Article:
A law professor for thirty years, John Delaney taught criminal law, advanced criminal law, comparative criminal law, international criminal law, and other courses to law school students and students in masters and doctoral degree programs at the New York University School of Law. He then taught criminal law, advanced criminal law, the First Amendment, the Fourteenth Amendment, Jurisprudence and other courses at the City University of New York Law School. Learning Legal Reasoning, How To Do Your Best On Law School Exams and Learning Criminal Law As Advocacy Argument: Complete with Exam Problems and Answers emerged from these decades of teaching and reflecting on what students most need to succeed and what is lacking in law school pedagogy.
Professor Delaney is also the author of law review articles and was the general editor of nine other books, mostly about comparative law, in the American Series of Foreign Penal Codes. His First Amendment article, Police Power Absolutism and Nullifying the Free Exercise Clause: A Critique of Oregon v. Smith, 25 Ind. L. Rev. 71 (1991), has been cited in more than thirty law review articles and by many courts including the Supreme Court of California and the Supreme Court of Texas. Prior to teaching, Professor Delaney conducted approximately one thousand trials and he wrote and argued more than one hundred and fifty appeals. Unlike many professors and others presenters, John blends early intensive trial and appellate practice with thirty years of law school teaching. His books are informed by this extensive practice and teaching.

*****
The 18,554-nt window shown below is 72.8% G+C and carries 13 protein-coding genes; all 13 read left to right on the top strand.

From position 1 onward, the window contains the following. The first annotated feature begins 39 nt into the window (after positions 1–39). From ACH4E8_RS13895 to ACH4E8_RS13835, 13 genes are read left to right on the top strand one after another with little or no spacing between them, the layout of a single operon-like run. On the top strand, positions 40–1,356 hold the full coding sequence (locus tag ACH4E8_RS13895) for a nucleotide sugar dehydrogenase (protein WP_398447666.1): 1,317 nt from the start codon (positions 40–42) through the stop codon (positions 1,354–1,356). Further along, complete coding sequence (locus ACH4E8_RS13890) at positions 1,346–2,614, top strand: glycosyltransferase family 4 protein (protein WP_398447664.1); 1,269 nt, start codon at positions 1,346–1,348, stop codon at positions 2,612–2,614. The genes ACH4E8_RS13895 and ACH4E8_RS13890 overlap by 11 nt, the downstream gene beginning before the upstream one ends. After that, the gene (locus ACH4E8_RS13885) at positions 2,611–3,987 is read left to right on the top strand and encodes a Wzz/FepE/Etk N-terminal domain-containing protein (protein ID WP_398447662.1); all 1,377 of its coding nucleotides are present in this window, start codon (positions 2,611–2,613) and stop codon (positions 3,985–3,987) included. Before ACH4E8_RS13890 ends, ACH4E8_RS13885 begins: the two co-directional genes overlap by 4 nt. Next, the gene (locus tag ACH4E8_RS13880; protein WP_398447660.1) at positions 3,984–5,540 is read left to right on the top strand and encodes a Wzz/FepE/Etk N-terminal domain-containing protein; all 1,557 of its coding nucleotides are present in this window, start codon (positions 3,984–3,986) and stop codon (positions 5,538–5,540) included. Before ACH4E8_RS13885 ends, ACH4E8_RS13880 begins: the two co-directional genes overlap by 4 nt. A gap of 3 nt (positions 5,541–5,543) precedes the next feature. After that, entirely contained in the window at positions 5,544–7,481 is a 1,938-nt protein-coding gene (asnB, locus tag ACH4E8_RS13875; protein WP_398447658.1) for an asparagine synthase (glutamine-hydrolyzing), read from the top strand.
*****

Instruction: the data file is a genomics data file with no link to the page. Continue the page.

Now retired, John corresponds with law school students who frequently ask him for advice, especially about legal reasoning, exams and criminal law. He is an aspiring artisnal bread baker (!) in the Catskill region of New York. He continues to be enthralled by the beauty of the Hudson River on which he lives with his wife and daughter, Pat and Clare.